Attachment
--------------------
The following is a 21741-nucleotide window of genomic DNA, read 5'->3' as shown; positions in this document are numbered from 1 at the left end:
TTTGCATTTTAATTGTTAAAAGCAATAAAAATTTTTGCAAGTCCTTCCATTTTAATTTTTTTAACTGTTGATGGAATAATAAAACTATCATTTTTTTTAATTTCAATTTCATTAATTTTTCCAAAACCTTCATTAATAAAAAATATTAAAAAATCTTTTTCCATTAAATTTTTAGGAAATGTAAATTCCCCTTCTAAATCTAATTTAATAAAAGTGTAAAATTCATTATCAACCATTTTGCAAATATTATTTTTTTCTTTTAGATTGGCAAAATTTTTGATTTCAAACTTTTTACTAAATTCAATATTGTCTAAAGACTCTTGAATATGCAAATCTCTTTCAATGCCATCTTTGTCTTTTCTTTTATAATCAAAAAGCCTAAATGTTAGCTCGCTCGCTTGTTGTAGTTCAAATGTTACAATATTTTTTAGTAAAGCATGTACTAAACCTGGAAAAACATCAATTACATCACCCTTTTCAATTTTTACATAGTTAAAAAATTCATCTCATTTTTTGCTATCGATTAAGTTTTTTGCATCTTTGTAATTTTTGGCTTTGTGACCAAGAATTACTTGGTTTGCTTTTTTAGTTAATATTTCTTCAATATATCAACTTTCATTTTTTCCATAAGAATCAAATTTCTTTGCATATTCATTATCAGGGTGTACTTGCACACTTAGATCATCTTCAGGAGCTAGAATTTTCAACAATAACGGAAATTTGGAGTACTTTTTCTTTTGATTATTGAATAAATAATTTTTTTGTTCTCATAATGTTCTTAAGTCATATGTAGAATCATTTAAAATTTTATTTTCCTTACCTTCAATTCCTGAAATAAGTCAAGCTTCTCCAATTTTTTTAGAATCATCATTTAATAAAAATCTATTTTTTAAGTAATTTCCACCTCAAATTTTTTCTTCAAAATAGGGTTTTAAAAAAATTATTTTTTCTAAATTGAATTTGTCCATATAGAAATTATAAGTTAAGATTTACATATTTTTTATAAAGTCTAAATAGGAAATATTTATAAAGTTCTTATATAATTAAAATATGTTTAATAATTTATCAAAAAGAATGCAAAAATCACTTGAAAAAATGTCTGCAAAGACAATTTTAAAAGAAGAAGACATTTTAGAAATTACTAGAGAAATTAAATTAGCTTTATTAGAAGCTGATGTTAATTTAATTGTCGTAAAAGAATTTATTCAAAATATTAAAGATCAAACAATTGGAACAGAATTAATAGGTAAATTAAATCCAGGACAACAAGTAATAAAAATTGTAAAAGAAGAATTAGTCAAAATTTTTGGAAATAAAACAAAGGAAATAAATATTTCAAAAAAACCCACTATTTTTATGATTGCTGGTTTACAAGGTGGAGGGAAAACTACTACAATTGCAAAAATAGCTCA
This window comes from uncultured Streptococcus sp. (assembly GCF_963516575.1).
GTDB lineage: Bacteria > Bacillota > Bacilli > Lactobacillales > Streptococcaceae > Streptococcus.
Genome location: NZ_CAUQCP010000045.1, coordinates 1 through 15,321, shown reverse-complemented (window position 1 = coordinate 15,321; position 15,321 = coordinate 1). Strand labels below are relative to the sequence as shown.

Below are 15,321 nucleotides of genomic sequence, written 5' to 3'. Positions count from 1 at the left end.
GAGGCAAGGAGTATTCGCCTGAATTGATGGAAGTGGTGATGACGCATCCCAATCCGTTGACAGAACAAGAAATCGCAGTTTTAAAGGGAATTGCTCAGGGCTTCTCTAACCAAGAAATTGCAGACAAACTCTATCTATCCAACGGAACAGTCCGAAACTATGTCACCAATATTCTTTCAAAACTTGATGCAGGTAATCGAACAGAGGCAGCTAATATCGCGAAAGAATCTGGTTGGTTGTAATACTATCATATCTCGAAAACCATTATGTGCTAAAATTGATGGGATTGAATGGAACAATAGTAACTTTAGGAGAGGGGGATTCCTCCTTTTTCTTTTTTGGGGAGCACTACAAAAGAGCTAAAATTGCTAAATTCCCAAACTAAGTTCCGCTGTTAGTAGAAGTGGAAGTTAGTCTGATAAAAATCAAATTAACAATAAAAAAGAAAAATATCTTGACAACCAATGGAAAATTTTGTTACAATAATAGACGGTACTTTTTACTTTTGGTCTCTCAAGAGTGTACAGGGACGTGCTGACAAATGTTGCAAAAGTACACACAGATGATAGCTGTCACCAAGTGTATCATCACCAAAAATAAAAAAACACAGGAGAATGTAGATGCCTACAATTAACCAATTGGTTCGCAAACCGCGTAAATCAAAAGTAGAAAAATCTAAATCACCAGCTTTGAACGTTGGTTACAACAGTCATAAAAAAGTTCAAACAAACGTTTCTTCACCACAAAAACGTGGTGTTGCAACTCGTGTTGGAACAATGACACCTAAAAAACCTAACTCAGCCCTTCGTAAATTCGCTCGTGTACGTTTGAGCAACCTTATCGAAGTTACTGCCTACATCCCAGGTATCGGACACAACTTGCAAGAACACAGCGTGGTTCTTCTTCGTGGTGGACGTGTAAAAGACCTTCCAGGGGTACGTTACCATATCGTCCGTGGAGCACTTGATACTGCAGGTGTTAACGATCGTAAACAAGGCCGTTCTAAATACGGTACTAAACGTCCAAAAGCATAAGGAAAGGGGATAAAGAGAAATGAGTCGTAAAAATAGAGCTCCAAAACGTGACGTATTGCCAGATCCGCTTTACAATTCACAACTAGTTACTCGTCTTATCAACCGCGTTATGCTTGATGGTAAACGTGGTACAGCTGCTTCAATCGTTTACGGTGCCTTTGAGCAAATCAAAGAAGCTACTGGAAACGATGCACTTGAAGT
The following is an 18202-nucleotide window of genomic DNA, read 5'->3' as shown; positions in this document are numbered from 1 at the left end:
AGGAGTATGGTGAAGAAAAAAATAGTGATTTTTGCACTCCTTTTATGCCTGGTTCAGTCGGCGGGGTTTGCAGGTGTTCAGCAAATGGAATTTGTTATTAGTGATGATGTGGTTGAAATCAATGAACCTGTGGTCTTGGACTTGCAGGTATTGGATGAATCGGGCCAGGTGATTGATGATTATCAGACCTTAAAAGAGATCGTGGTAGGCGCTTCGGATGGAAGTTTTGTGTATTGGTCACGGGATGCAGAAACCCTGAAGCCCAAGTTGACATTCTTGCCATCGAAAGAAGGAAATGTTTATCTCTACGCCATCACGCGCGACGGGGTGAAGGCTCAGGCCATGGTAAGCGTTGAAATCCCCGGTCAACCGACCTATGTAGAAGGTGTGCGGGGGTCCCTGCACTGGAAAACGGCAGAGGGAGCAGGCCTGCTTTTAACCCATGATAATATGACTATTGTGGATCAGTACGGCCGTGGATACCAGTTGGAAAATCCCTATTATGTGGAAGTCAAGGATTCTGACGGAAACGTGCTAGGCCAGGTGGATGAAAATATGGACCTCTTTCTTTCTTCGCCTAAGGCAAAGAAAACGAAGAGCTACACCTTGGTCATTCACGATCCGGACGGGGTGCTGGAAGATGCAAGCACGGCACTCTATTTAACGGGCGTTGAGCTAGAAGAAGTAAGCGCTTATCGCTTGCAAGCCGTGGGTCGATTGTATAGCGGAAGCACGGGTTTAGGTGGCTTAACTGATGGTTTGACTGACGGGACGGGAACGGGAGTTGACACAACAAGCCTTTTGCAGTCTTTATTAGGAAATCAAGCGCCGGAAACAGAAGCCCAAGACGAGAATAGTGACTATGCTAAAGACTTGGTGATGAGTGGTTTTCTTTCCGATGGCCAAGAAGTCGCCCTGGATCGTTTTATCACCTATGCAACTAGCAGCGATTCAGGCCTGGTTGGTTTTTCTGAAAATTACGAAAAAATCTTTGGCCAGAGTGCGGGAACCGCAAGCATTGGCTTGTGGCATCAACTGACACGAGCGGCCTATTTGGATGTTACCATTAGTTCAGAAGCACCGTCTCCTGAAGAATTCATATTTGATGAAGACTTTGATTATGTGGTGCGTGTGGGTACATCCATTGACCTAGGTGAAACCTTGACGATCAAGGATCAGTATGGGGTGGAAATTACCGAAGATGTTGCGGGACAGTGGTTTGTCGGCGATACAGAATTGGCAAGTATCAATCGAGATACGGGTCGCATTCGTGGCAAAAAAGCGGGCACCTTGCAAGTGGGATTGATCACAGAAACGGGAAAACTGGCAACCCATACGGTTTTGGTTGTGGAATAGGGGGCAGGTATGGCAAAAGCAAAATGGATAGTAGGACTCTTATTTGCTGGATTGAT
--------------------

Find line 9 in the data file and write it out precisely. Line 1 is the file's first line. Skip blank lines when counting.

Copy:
AGGAGTATGGTGAAGAAAAAAATAGTGATTTTTGCACTCCTTTTATGCCTGGTTCAGTCGGCGGGGTTTGCAGGTGTTCAGCAAATGGAATTTGTTATTAGTGATGATGTGGTTGAAATCAATGAACCTGTGGTCTTGGACTTGCAGGTATTGGATGAATCGGGCCAGGTGATTGATGATTATCAGACCTTAAAAGAGATCGTGGTAGGCGCTTCGGATGGAAGTTTTGTGTATTGGTCACGGGATGCAGAAACCCTGAAGCCCAAGTTGACATTCTTGCCATCGAAAGAAGGAAATGTTTATCTCTACGCCATCACGCGCGACGGGGTGAAGGCTCAGGCCATGGTAAGCGTTGAAATCCCCGGTCAACCGACCTATGTAGAAGGTGTGCGGGGGTCCCTGCACTGGAAAACGGCAGAGGGAGCAGGCCTGCTTTTAACCCATGATAATATGACTATTGTGGATCAGTACGGCCGTGGATACCAGTTGGAAAATCCCTATTATGTGGAAGTCAAGGATTCTGACGGAAACGTGCTAGGCCAGGTGGATGAAAATATGGACCTCTTTCTTTCTTCGCCTAAGGCAAAGAAAACGAAGAGCTACACCTTGGTCATTCACGATCCGGACGGGGTGCTGGAAGATGCAAGCACGGCACTCTATTTAACGGGCGTTGAGCTAGAAGAAGTAAGCGCTTATCGCTTGCAAGCCGTGGGTCGATTGTATAGCGGAAGCACGGGTTTAGGTGGCTTAACTGATGGTTTGACTGACGGGACGGGAACGGGAGTTGACACAACAAGCCTTTTGCAGTCTTTATTAGGAAATCAAGCGCCGGAAACAGAAGCCCAAGACGAGAATAGTGACTATGCTAAAGACTTGGTGATGAGTGGTTTTCTTTCCGATGGCCAAGAAGTCGCCCTGGATCGTTTTATCACCTATGCAACTAGCAGCGATTCAGGCCTGGTTGGTTTTTCTGAAAATTACGAAAAAATCTTTGGCCAGAGTGCGGGAACCGCAAGCATTGGCTTGTGGCATCAACTGACACGAGCGGCCTATTTGGATGTTACCATTAGTTCAGAAGCACCGTCTCCTGAAGAATTCATATTTGATGAAGACTTTGATTATGTGGTGCGTGTGGGTACATCCATTGACCTAGGTGAAACCTTGACGATCAAGGATCAGTATGGGGTGGAAATTACCGAAGATGTTGCGGGACAGTGGTTTGTCGGCGATACAGAATTGGCAAGTATCAATCGAGATACGGGTCGCATTCGTGGCAAAAAAGCGGGCACCTTGCAAGTGGGATTGATCACAGAAACGGGAAAACTGGCAACCCATACGGTTTTGGTTGTGGAATAGGGGGCAGGTATGGCAAAAGCAAAATGGATAGTAGGACTCTTATTTGCTGGATTGAT